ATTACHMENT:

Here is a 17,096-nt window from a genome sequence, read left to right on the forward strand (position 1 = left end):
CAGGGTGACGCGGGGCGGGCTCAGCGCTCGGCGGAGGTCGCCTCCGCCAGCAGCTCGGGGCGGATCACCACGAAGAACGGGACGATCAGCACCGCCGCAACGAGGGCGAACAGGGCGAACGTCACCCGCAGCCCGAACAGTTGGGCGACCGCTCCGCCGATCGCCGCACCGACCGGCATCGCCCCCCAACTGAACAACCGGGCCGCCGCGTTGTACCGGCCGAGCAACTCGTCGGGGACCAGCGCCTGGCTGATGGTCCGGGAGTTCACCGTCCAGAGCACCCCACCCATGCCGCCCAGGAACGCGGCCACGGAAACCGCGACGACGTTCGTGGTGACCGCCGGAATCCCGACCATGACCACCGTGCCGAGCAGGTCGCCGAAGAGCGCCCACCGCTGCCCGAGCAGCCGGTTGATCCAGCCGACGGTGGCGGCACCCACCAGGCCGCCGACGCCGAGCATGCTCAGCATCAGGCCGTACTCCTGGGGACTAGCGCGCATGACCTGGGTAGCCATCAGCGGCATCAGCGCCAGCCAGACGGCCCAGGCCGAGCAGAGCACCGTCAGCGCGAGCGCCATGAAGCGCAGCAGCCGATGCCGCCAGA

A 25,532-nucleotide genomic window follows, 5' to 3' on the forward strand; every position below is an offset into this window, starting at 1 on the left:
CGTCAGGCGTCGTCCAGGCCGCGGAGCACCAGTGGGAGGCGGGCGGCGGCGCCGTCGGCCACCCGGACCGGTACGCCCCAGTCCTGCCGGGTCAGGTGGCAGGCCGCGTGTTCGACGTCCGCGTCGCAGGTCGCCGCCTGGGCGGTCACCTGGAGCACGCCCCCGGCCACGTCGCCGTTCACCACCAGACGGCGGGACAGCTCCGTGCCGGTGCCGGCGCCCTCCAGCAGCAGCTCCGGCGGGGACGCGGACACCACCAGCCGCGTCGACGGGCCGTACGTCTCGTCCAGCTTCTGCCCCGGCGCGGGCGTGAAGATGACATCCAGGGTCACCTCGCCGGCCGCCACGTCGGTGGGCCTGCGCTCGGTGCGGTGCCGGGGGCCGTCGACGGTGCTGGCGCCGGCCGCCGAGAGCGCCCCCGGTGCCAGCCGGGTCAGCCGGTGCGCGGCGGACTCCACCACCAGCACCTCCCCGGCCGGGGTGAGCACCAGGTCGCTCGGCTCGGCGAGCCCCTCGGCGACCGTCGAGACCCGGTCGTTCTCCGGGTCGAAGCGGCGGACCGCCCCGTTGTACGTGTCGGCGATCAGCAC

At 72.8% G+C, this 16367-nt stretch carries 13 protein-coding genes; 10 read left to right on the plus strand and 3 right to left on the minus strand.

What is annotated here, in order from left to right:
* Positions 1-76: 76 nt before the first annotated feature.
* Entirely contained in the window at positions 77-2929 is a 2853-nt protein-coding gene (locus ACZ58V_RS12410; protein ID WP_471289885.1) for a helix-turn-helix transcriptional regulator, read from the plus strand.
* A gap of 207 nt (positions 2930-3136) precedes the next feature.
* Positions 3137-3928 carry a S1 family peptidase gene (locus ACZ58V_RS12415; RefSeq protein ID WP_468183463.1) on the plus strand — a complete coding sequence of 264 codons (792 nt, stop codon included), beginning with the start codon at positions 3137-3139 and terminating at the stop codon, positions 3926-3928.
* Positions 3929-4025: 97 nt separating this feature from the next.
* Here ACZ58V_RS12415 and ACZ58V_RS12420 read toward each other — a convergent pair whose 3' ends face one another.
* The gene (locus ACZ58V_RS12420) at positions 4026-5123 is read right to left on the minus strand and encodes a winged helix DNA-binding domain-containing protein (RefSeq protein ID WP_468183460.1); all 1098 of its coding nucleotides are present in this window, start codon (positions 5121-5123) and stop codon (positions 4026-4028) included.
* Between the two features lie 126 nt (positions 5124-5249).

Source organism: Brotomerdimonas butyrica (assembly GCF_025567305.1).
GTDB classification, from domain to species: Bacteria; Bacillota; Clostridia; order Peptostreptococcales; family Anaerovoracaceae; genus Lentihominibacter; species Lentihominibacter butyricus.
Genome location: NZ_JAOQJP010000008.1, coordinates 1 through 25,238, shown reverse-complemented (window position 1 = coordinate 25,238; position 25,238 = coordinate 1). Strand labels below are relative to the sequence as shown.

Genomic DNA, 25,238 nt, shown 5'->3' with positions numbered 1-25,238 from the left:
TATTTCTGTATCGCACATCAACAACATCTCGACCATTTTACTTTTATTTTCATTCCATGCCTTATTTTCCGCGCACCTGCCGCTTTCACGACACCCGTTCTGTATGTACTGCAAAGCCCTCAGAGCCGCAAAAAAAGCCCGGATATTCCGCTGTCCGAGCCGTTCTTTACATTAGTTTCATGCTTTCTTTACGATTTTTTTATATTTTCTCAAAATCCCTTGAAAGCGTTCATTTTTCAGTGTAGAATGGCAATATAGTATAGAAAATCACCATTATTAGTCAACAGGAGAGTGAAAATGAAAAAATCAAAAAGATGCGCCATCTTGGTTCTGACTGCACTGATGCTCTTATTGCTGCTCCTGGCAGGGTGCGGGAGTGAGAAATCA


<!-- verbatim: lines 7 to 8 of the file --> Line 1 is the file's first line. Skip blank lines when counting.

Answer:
* Positions 1-76: 76 nt before the first annotated feature.
* Entirely contained in the window at positions 77-2929 is a 2853-nt protein-coding gene (locus ACZ58V_RS12410; protein ID WP_471289885.1) for a helix-turn-helix transcriptional regulator, read from the plus strand.